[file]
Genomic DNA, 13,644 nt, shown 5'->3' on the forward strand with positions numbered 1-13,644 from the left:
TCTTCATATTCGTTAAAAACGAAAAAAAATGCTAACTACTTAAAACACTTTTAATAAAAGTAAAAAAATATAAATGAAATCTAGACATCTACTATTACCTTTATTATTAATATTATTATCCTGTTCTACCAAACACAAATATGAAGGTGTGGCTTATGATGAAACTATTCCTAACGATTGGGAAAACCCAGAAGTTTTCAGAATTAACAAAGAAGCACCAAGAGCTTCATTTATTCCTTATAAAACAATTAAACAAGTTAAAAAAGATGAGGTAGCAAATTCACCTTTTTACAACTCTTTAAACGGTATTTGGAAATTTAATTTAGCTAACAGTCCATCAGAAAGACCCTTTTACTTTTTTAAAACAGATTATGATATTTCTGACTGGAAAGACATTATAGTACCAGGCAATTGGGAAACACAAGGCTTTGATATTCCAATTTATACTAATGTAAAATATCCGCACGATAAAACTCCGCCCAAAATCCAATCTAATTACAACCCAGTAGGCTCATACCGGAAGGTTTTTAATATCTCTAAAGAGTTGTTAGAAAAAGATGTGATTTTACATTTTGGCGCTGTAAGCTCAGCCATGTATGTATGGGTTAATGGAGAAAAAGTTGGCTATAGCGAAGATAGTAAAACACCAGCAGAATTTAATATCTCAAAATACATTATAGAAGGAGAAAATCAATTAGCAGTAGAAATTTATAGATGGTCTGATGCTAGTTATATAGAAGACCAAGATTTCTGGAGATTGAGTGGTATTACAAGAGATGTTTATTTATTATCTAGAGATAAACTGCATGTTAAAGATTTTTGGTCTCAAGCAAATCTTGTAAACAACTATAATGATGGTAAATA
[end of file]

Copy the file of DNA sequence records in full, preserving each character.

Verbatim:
Genomic DNA, 13,644 nt, shown 5'->3' on the forward strand with positions numbered 1-13,644 from the left:
TCTTCATATTCGTTAAAAACGAAAAAAAATGCTAACTACTTAAAACACTTTTAATAAAAGTAAAAAAATATAAATGAAATCTAGACATCTACTATTACCTTTATTATTAATATTATTATCCTGTTCTACCAAACACAAATATGAAGGTGTGGCTTATGATGAAACTATTCCTAACGATTGGGAAAACCCAGAAGTTTTCAGAATTAACAAAGAAGCACCAAGAGCTTCATTTATTCCTTATAAAACAATTAAACAAGTTAAAAAAGATGAGGTAGCAAATTCACCTTTTTACAACTCTTTAAACGGTATTTGGAAATTTAATTTAGCTAACAGTCCATCAGAAAGACCCTTTTACTTTTTTAAAACAGATTATGATATTTCTGACTGGAAAGACATTATAGTACCAGGCAATTGGGAAACACAAGGCTTTGATATTCCAATTTATACTAATGTAAAATATCCGCACGATAAAACTCCGCCCAAAATCCAATCTAATTACAACCCAGTAGGCTCATACCGGAAGGTTTTTAATATCTCTAAAGAGTTGTTAGAAAAAGATGTGATTTTACATTTTGGCGCTGTAAGCTCAGCCATGTATGTATGGGTTAATGGAGAAAAAGTTGGCTATAGCGAAGATAGTAAAACACCAGCAGAATTTAATATCTCAAAATACATTATAGAAGGAGAAAATCAATTAGCAGTAGAAATTTATAGATGGTCTGATGCTAGTTATATAGAAGACCAAGATTTCTGGAGATTGAGTGGTATTACAAGAGATGTTTATTTATTATCTAGAGATAAACTGCATGTTAAAGATTTTTGGTCTCAAGCAAATCTTGTAAACAACTATAATGATGGTAAATA